Carefully remove the mason jar and its lid from its hot bath with tongs. Fill the mason jar just to an inch from its top with the caponata. Fill to just below the lid with the tablespoon of fresh lemon juice. Screw on the lid tightly. Place the jar standing upright back into the pot with hot water so that the water level reaches at least half the height of the jar. Boil the water with the jar standing upright inside the pot for another 5-10 minutes to “process” the jar. Remove the jar and let stand at room temperature to cool down. The jar’s lid will suck inward (often with a loud “pop”), sealing the jar after an hour or so of cooling, ensuring that it’s safe for storing at room temperature. Store jar away from sunlight (to preserve maximum flavor) for years. Refrigerate after opening. Refrigerate any un-jarred portion of the caponata for up to a week.

Cost Calculator
(for 1 pint plus 1 cup)

1 eggplant (at $3/lb): $2.25
1 pint cherry tomatoes: $3.00
1/2 onion: $0.25
4 cloves garlic: $0.20
1 tablespoon olive oil: $0.10
2 teaspoons red wine vinegar: $0.10
1 tablespoon fresh lemon juice: $0.15
12 fresh basil leaves (from houseplant): $0.25
salt, pepper, 1/2 teaspoon chili flakes: $0.05

Total (not including the jar!): $6.35

Health Factor

Five brownie points: Whether you use it as a dip, a sauce, or sandwich fixin’, this caponata is a light and healthy way to add flavor. Eggplants might not be the most nutritionally dense vegetables around, but they make a lean, mean substitute for meat. They’ll provide some potassium and fiber, while the tomatoes will add antioxidants like Vitamin C. There’s no added fats besides heart-healthy olive oil, and lots of garlic is a boost to your immune system.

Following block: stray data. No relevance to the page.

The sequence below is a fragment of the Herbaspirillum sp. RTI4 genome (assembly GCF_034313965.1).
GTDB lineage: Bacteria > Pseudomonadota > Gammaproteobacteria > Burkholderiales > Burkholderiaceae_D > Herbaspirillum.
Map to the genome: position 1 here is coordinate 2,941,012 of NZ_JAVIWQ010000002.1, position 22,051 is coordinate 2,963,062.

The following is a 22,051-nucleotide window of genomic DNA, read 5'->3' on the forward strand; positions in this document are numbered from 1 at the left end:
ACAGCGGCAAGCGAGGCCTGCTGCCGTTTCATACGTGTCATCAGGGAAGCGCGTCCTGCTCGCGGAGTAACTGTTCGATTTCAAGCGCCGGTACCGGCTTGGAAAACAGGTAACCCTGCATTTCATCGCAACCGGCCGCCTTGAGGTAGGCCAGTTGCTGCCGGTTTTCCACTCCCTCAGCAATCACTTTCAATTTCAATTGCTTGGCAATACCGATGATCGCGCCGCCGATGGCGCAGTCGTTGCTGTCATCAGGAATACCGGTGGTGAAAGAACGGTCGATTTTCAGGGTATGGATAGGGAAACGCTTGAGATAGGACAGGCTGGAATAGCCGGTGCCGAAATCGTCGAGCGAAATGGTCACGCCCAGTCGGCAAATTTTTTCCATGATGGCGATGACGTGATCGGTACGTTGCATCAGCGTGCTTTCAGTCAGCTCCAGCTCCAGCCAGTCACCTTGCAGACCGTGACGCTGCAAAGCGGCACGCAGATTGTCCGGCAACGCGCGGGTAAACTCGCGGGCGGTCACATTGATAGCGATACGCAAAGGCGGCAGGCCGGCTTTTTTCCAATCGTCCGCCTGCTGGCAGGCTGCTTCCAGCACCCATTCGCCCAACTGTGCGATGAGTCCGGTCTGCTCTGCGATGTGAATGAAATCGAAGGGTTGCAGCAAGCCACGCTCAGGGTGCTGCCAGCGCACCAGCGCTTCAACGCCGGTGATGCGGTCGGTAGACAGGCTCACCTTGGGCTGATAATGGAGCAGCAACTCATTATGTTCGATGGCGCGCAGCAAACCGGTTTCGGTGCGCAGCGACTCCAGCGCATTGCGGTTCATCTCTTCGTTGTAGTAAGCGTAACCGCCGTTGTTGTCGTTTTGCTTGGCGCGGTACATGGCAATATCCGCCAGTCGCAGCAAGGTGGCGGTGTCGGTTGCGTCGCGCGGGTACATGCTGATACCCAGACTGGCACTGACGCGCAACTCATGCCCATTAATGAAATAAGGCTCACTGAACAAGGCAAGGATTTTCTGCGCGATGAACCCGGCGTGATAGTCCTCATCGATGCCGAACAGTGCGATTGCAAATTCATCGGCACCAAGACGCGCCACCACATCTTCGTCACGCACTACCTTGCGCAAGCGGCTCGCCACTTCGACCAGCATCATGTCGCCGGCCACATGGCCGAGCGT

Green Factor

Eight brownie points: True, you can get eggplants year-round, but I’ll doubt you’ll find neon purple, white, or brushstroke painted-looking (and pesticide-free) ones except from small specialty farms at farmers’ markets now. Save these ones to admire the rest of the year. Also, tomatoes can be found by the bargain bagful this time of year from farmers’ markets, if they’re a little bit soft (and perfect for cooking into a sauce such as this).

9 Responses

  1. Eva

    This sounds tasty, but FYI, there is a risk of botulism when you can low-acid foods like this in a water bath. If you really must store caponata for more than a week outside the fridge, please use a pressure canner. Even processing in boiling water is not enough to ensure that foods that are low in acid (and made with oil–good combination for bacteria) are safe. Yes, people used to do it and still do, but people also got food poisoning. Pressure canners are cheap and a lot of fun to use–please use one instead.